Other hormonal birth control methods that may lessen fibroid symptoms include progestin-releasing IUDs such a Mirena coil.
Women using the coil or Pill for contraception, not heavy bleeding, are not advised to use bioidentical progesterone unless additional birth control is also used.
This is because the synthetic progestins compete for the same receptor sites in the body as bioidentical progesterone and this will make both less effective.
For mild to moderate symptoms, uterine fibroid embolization may be a good option. A catheter is guided to the uterine artery. Tiny particles of plastic or gelatin are then released into the blood vessels that feed the fibroid, causing it to shrink over time.
Embolization should not be an option for women wanting to get pregnant at some point after treatment.
A myomectomy typically removes the largest fibroids and is an option for women who want to still have children.
A hysterectomy is when the uterus is removed and more common at peri/menopause.
Endometrial ablation, which is good for treating smaller fibroids, destroys the lining of the uterus, so pregnancy is not possible.
Ultrasound is one way to destroy fibroids without risk of damaging the uterus. The treatment uses high-intensity ultrasound waves that kill the fibroid tissue.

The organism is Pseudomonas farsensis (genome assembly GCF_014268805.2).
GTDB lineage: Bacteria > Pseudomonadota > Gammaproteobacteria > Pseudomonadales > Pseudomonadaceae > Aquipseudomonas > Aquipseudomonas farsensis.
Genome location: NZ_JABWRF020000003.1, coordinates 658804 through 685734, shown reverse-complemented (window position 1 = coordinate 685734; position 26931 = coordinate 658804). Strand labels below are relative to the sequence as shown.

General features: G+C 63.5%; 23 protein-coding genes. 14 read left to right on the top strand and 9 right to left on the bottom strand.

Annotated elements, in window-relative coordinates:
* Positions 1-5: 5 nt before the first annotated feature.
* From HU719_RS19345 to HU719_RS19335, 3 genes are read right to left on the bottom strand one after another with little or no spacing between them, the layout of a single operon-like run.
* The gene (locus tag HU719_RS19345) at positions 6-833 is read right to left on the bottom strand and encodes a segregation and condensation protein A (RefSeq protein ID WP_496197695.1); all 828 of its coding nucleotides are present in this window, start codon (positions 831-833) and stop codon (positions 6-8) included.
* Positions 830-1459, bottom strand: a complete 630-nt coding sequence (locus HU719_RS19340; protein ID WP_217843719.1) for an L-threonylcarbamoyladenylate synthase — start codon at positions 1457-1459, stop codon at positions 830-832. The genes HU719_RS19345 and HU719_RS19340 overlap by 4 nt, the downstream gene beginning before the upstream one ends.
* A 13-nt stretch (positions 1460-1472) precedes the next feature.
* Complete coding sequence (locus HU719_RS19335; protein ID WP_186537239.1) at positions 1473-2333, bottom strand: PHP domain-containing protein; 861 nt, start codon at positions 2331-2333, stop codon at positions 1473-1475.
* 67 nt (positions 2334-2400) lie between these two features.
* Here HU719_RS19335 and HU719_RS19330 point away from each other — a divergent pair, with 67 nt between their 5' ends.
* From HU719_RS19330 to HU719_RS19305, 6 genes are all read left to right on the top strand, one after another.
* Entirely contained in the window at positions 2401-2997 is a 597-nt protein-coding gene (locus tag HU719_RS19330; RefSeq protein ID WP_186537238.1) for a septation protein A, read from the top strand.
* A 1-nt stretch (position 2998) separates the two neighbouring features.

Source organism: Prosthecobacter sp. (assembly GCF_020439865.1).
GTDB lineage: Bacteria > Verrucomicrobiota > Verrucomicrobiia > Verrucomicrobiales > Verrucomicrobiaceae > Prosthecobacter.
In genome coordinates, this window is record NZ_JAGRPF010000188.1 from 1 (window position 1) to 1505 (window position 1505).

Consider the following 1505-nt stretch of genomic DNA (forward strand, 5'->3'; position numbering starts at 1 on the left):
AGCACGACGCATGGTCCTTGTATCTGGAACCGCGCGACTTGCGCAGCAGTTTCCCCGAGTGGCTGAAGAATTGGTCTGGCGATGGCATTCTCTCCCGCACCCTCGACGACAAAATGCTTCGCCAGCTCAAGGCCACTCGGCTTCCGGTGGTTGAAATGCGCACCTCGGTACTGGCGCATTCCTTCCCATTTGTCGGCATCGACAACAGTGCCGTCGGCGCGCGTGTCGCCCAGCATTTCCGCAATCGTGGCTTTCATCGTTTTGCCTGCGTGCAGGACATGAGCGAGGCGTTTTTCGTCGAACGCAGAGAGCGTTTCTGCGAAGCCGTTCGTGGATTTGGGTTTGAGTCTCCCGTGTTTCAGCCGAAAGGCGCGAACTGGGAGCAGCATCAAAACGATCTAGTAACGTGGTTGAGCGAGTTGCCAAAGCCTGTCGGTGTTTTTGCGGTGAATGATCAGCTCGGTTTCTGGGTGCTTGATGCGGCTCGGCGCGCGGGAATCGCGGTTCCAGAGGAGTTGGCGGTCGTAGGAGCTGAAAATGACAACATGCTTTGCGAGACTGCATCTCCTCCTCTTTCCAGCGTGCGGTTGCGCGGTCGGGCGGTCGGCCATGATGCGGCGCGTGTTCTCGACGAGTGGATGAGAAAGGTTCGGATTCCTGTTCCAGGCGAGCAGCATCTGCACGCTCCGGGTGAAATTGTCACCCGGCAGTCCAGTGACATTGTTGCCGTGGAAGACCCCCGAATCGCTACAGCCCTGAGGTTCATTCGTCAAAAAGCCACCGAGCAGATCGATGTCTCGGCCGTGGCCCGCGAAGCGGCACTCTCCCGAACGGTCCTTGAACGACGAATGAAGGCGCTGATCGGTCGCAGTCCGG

Most women recover quickly from this procedure and can return to regular activities within 24 hours.
The long-term effects are still being studied, and it is not recommended for women who want to become pregnant.
Treatment: lifestyle changes
Fibroids and endometriosis are both linked to excess oestrogen so hormone balance is essential to maintain good levels of progesterone as well as oestrogen.
Regular exercise may help prevent fibroids and in one study, women who exercised seven or more hours a week had significantly fewer fibroids than women who exercised less than two hours a week.
Obesity also is a risk factor for fibroids and at menopause weight gain, particularly around the middle, is very common. Exercising regularly can help you maintain a healthy weight and reduce your fibroid risk.
Generally small fibroids may have no symptoms, and no conventional treatment may be needed. However as fibroids and endometriosis are both linked to oestrogen dominance it is advise to ensure you have a good levels of progesterone.